“You wouldn’t be allowed go across on it because it was only a small boat. There is a picture in the golf club of fellas in it with golf clubs and caddie cars and everything else. The engine on the back of it was a little out-board engine thing where you pull the chord and steer it with the handle, that was it.
“It used to leave the pier on the Malahide side of where you look out from the 13th and 14th hole. Nearly on the tennis club in Malahide, it used to leave the pier there.
“Because of the current in the river it used to have to go out at an angle and back in then again. It took as long as it does now to drive around to get there by boat.”
The return adventure was even more intriguing and another fond memory for Craig in his younger days.
“It was before mobile phones and all that sort of thing and there was only one way to call the boat,” said Craig.
“On the side of the corrugated iron building there was a circular sign. When it was folded over it blended in with the green of the corrugated iron clubhouse in those days, which is on the current 14th tee box. And then when you wanted to go home you used to come in off the 18th and open the sign.”
There was no bar in the clubhouse, instead drinks were consumed in the locker rooms as the members told stories of their rounds while they stood on the old wooden floorboards.
Afterwards, they opened the sign with the red stripe and the boatmaster made his way across the water from the Malahide side, the journey took 30 minutes to and from but they weren’t in a hurry.
They were simpler times and today The Island is a very different venue, the facilities are up there with the best while still not forgetting their roots. You can still see the boat, a wreck still with a heartbeat lies strewn on the bay.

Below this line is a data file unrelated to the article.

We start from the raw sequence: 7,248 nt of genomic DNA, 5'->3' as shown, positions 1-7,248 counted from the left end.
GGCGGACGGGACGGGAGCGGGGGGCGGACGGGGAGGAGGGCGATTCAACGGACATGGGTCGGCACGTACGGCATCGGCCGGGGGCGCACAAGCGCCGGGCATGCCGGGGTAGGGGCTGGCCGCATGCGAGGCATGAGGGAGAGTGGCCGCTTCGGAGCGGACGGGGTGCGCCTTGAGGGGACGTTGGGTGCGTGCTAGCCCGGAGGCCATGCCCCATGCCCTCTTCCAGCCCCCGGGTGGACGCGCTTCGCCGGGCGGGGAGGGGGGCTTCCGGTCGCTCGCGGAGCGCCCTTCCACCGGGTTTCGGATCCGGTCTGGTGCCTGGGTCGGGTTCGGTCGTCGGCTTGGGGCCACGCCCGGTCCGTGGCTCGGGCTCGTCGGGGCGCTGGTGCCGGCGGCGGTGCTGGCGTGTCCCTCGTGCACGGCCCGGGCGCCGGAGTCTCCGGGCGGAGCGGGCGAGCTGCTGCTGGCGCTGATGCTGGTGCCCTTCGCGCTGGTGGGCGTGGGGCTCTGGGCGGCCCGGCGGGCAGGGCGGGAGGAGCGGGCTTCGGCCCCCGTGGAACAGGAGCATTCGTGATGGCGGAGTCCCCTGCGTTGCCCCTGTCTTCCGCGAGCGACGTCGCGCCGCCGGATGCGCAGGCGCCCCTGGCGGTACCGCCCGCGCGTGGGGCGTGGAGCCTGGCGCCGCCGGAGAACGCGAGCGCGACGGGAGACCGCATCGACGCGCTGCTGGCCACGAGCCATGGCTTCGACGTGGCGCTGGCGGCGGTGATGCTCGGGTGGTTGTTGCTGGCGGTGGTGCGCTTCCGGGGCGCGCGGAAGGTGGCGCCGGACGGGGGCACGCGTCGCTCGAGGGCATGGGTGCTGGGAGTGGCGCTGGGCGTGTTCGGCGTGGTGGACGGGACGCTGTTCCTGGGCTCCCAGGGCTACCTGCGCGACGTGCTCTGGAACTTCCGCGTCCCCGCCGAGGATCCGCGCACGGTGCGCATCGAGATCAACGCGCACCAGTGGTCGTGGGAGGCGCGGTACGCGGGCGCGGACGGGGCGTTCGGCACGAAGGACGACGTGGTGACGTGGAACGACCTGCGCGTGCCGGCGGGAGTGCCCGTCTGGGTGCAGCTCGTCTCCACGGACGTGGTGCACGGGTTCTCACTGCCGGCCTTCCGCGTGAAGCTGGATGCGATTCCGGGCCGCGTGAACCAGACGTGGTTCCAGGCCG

The very best amateur and professional golfers visit The Island every year to test their game against the rugged landscape and it will no doubt provide another stiff test for the field of the Flogas Irish Men’s Amateur Open Championship.
Reigning champion Colm Campbell returns to defend his crown with players travelling from all over the world including Australia and Canada. Having gone close in a play-off last year, Matt McClean returns from his appearance in the Masters to try his chances.
Arron Edwards-Hill will look to improve on his West of Ireland showing, with his fellow countryman, James Claridge, who won in Co Sligo looking to further his Walker Cup claims.
The storylines and subplots are endless and it will only act to add another piece of history to a heavenly piece of land in North County Dublin.
“It’s great for the club to host this. A lot of the guys have, in the past, found it very challenging as they did last year and they certainly will again,” said Craig.
“It’s great to see it for the club and to give these players a good challenge. It’s one of the oldest links in Ireland, oldest golf courses, it’s good that they’re able to enjoy it.
“And we’ve made changes, they have played them I think but we have made changes to some of the holes as they have played them over the years. Ever since those founder members, it’s changed dramatically.”